General relativity explains a gravitational field as a curvature in space-time. Gravity is not a force per se but rather it's a geometry where the source of the curvature is the stress-energy tensor (representing mass). The stress-energy tensor describes the density and flux of energy and momentum in space-time. It can be an attribute of matter, radiation or non-gravitational force fields. In other words, the stress-energy tensor is the source of the gravitational field in general relativity, just like mass is the source of the gravitational field in Newtonian physics. The stress-energy tensor, or stress-energy-momentum tensor as it's sometimes called, generalizes the Newtonian stress tensor. It covers mass as well as conditions other than mass, territory where Newtonian gravity can't go. An example of this territory is the observed gravitational pull on massless photons (units of electromagnetic radiation such as visible light), a phenomenon called gravitational lensing.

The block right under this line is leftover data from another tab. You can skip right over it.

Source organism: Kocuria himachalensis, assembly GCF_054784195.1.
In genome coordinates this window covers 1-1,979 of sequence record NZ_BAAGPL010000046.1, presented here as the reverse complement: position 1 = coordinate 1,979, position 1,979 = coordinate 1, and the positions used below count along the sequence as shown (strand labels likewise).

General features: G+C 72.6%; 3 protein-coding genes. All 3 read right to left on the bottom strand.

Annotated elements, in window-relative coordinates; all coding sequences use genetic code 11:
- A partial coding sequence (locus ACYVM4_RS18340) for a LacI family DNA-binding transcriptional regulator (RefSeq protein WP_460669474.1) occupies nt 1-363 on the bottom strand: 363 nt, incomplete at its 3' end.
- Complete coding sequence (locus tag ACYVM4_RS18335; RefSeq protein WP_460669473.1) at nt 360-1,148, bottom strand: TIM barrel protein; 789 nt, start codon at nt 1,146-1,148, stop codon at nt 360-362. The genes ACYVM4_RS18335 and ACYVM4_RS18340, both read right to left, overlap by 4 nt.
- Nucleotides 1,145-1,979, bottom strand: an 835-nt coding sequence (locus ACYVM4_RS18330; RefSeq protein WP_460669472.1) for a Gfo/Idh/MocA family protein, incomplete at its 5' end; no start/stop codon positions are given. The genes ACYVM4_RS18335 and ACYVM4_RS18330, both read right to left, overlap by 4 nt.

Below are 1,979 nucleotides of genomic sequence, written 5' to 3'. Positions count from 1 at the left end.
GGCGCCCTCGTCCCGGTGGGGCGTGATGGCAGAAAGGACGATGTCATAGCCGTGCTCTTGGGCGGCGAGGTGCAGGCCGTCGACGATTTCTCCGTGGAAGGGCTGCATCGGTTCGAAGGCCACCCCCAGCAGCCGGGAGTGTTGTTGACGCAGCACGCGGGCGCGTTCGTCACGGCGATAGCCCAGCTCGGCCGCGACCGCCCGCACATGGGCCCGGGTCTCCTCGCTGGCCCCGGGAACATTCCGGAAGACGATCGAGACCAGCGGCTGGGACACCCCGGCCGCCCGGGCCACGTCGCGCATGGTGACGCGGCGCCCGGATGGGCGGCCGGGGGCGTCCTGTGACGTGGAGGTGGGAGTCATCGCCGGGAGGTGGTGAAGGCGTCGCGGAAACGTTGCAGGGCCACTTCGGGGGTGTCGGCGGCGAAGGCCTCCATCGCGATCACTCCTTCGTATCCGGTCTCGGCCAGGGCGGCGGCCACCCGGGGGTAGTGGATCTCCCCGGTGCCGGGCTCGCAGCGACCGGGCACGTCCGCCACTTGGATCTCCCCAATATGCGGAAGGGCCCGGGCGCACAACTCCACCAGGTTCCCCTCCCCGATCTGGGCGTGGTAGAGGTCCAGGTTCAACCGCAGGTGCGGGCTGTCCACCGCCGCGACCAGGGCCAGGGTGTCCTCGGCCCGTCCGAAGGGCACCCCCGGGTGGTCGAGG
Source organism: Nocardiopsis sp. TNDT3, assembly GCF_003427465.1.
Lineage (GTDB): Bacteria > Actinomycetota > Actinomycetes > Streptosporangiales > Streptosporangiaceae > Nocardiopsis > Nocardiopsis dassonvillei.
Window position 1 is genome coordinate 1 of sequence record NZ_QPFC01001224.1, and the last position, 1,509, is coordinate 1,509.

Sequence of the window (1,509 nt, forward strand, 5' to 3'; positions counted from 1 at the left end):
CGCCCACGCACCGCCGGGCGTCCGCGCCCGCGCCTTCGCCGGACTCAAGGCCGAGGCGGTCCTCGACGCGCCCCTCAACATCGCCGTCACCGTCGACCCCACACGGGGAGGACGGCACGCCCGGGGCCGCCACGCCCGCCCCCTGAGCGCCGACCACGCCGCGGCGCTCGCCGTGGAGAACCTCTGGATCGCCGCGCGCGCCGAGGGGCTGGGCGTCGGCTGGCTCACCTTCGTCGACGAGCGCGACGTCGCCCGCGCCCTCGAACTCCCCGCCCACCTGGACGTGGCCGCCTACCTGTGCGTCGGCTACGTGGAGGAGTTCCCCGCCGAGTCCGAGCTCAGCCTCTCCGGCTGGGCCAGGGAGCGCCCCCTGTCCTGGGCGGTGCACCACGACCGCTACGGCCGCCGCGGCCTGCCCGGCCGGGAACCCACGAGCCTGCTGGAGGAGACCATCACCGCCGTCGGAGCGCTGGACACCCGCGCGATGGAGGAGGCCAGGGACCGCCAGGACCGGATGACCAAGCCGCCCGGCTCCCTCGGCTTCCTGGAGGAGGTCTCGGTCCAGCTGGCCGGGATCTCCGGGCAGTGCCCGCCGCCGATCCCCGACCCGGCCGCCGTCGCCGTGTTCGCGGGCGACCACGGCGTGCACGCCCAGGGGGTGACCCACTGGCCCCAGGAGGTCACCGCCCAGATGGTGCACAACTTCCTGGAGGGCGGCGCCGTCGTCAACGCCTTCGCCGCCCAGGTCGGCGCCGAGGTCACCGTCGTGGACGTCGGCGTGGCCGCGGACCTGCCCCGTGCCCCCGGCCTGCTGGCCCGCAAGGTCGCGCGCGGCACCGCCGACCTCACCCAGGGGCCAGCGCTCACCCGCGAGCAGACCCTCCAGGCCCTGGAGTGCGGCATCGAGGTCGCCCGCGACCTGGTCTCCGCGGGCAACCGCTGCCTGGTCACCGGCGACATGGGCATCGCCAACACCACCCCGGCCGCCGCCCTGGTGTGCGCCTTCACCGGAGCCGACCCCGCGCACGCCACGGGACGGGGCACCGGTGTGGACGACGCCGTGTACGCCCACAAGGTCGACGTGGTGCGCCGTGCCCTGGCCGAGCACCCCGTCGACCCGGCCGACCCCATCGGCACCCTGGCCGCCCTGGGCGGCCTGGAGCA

This 10-minute video clipping from the PBS series, "The Elegant Universe," is helpful with visualizing space-time gravity:



Mercury's Orbit Defies Newtonian Physics